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Determinants of Cyclicality of Fiscal Surpluses in The OECD Countries

  • Mackiewicz, Michał

In this paper we examine factors that make some governments revert to procyclical fiscal policies despite the standard normative prescription being to conduct fiscal policy countercyclically. In order to avoid the pitfalls of the two-step methods previous studies have typically used we used a one-step method with interaction variables. We found robust statistical evidence that procyclical fiscal policies are typically run by countries with weak institutions. There was also some empirical support for a hypothesis that countries that have accumulated a high debt-to-GDP ratio tend to run procyclical fiscal policies, possibly as a result of the financial constraints. We found no evidence that any other variable among the ones suggested in the literature explains the way in which governments react to the business cycle.

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File URL: http://mpra.ub.uni-muenchen.de/16034/1/MPRA_paper_16034.pdf
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Paper provided by University Library of Munich, Germany in its series MPRA Paper with number 16034.

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Date of creation: 2008
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Handle: RePEc:pra:mprapa:16034
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  1. Adi Brender & Allan Drazen, 2004. "Political Budget Cycles in New versus Established Democracies," NBER Working Papers 10539, National Bureau of Economic Research, Inc.
  2. Alberto Alesina & Filipe R. Campante & Guido Tabellini, 2008. "Why is Fiscal Policy Often Procyclical?," Journal of the European Economic Association, MIT Press, vol. 6(5), pages 1006-1036, 09.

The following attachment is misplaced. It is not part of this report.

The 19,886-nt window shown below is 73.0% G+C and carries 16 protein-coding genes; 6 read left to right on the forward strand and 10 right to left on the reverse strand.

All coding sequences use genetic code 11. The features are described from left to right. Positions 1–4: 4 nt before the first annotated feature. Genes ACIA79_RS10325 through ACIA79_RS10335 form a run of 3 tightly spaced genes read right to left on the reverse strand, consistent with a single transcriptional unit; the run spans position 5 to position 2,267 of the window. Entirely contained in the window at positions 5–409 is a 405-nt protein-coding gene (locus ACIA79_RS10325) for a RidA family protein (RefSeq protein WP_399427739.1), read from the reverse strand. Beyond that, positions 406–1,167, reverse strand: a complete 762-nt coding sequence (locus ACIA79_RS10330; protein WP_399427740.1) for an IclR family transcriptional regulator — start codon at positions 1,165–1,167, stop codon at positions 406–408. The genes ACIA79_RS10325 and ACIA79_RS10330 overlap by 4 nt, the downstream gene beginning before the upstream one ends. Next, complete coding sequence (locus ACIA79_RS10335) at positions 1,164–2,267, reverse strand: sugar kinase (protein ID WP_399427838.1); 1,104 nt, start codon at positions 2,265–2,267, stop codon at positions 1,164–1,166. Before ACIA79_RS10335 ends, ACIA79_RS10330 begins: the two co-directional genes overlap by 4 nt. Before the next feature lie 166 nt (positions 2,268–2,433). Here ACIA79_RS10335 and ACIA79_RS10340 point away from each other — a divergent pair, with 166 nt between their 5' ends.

3. Lane, P.R. & Tornell, A., 1998. "Why Aren't Savings Rates in Latin America Procyclical?," Papers 642, Harvard - Institute for International Development.
  4. Giovanni S. F. Bruno, 2005. "Estimation and inference in dynamic unbalanced panel-data models with a small number of individuals," Stata Journal, StataCorp LP, vol. 5(4), pages 473-500, December.
  5. Barro, Robert J., 1979. "On the Determination of the Public Debt," Scholarly Articles 3451400, Harvard University Department of Economics.
  6. Michael Gavin & Roberto Perotti, 1997. "Fiscal Policy in Latin America," NBER Chapters, in: NBER Macroeconomics Annual 1997, Volume 12, pages 11-72 National Bureau of Economic Research, Inc.
  7. Lucas, Robert Jr. & Stokey, Nancy L., 1983. "Optimal fiscal and monetary policy in an economy without capital," Journal of Monetary Economics, Elsevier, vol. 12(1), pages 55-93.
  8. Arellano, Manuel & Bond, Stephen, 1991. "Some Tests of Specification for Panel Data: Monte Carlo Evidence and an Application to Employment Equations," Review of Economic Studies, Wiley Blackwell, vol. 58(2), pages 277-97, April.
  9. Graciela L. Kaminsky & Carmen M. Reinhart & Carlos A. Végh, 2005. "When It Rains, It Pours: Procyclical Capital Flows and Macroeconomic Policies," NBER Chapters, in: NBER Macroeconomics Annual 2004, Volume 19, pages 11-82 National Bureau of Economic Research, Inc.
  10. Anderson, T. W. & Hsiao, Cheng., 1980. "Estimation of Dynamic Models with Error Components," Working Papers 336, California Institute of Technology, Division of the Humanities and Social Sciences.
  11. Nickell, Stephen J, 1981. "Biases in Dynamic Models with Fixed Effects," Econometrica, Econometric Society, vol. 49(6), pages 1417-26, November.
  12. W. J. Henisz, 2000. "The Institutional Environment for Economic Growth," Economics and Politics, Wiley Blackwell, vol. 12(1), pages 1-31, 03.
  13. Ernesto Talvi & Carlos A. Vegh, 2000. "Tax Base Variability and Procyclical Fiscal Policy," NBER Working Papers 7499, National Bureau of Economic Research, Inc.
  14. Perry, Guillermo, 2003. "Can fiscal rules help reduce macroeconomic volatility in the Latin America and Caribbean Region?," Policy Research Working Paper Series 3080, The World Bank.
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